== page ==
It’s a topic that we learn about while in school and yet it is not routinely brought up during continuing education. I’m talking about finalizing contact lens prescriptions. Specifically, I’ll speak to the patient’s experience when a doctor finalizes the prescription over call and/or text, and why a doctor should consider moving away from this practice.
Based on conversations with colleagues, we tend to care more about the lens fit, health considerations, and benefits to the patient, and less about the process of finalizing the prescription. The problem is the finalization process matters as a part of the patient journey and finishing with a *thud* can give your patients a poor impression of your care and also make them less likely to be shoppers in your practice.
Consider this, too; online “prescription renewal” services like ExpressExam available via 1-800 Contacts are attempting to redefine how patients receive an updated prescription. If you do not agree with the quality of care these services provide, then you need to make sure that the patient journey in your own office emphasizes your expertise and care for the patient, while also being convenient.
Reasons why calls and texts are a good idea
The call/text concept for finalizing a prescription comes from a good place, for example, this may be a patient who left the practice with a new lens and wanted to confirm that the vision or comfort was improved. Or it can be a situation where the doctor fits a patient into daily-replacement lenses and has them leave to “try it before they buy it.” Lastly, these communications can be a convenience to the patient, avoiding the need to have them return to the office for a second visit.
Reasons why calls and texts are not a good idea
The problem comes from the perspective of patient experience. Think of their goals: to receive good care, buy contacts, and move on as quickly as possible. Finalization via call/text can affect each one of their goals.
- It adds a level of uncertainty to their care without the in-person guidance from the doctor. What the patient might wonder: “Did I make the right decision saying I liked these lenses? I wonder what the doctor would’ve thought… I wonder if there’s another option, but I’m not sure how to ask now.” are all potential questions in the patient’s mind that your staff are not always going to hear.
- It prevents them from buying their contacts right away. Your patient may think: “Now I’ll have to get the Rx and order online? How do they give me my Rx now? I guess I have to stop back in the office to buy?”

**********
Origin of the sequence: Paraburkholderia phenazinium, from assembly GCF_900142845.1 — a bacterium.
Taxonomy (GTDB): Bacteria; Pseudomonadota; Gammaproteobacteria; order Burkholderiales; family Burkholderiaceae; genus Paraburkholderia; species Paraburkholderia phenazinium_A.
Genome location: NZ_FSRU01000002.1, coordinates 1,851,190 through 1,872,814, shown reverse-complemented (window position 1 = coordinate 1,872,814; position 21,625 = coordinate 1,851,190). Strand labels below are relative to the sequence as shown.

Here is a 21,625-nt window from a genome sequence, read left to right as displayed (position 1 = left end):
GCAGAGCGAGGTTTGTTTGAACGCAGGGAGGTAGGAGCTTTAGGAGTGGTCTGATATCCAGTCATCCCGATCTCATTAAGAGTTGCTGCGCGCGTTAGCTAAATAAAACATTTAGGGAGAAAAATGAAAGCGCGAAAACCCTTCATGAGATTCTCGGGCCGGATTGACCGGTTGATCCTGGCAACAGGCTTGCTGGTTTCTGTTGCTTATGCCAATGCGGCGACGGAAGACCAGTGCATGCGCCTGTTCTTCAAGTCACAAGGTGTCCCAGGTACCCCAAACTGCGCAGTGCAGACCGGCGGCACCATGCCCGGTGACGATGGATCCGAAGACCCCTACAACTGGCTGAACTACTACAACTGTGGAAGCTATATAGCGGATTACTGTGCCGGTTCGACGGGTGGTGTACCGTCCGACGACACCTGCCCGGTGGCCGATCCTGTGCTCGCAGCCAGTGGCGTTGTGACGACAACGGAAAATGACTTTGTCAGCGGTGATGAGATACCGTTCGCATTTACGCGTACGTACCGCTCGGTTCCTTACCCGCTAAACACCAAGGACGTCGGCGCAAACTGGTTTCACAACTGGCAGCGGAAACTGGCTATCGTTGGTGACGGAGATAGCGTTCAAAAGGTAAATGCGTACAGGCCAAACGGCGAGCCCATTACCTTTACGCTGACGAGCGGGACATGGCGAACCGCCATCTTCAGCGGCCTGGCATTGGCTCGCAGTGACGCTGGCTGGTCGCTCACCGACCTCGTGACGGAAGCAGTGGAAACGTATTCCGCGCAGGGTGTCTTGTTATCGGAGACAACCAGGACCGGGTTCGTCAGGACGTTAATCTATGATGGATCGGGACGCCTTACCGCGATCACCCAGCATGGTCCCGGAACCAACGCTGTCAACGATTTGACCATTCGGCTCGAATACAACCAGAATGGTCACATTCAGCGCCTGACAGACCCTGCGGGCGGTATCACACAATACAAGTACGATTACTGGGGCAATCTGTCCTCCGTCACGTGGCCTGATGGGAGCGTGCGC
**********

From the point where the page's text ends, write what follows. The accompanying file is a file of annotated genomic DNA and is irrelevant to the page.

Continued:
- It drags the ordeal out over time. Will your patient say: “It would’ve been nice to be done at once… I played phone tag a few times and when I would call back it would take them a while to get answers…”
A simple change that may save you a lot of time while making patients happier.
Make the switch to finalizing the patient in the preferred lens the day of the exam (within the proper guidelines) with the caveat that they could always return the contacts or switch back if they don’t like them.
This allows you to test whether your patients find value in calling you to finalize their prescription. If you offer, “we can finalize these today, but if you have any problems at all, then let us know”, you may find that virtually no patients call with a concern.
The intention doesn’t change with this approach, in that patients can still “choose their contacts”, however, your patient communications could decrease substantially. Sure, returning and swapping contacts may be more of a hassle than a call/text to finalize, but you may end up with only 1 return for every 100 communications that have now been avoided.
Lastly, it prevents wasting time and effort on patients who were unlikely to convert to the new lens regardless. Many practices use the “try it before you buy it” approach to converting patients to dailies, however, they make the mistake of taking this approach with ALL of their patients when it’s likely not necessary. They’d find that by talking price up-front and allowing the patient to buy that day, those patients who would’ve converted later after “trying it” just commit to buy in-office regardless, and many of the patients who only “tried it” because they received free lenses still do not convert.
By eliminating the post-fitting call to finalize the contact lens prescription, not only are you likely making life easier on your staff and your charting more simple, but you’re also meeting the needs of your patients by completing their customer journey the same day as their visit.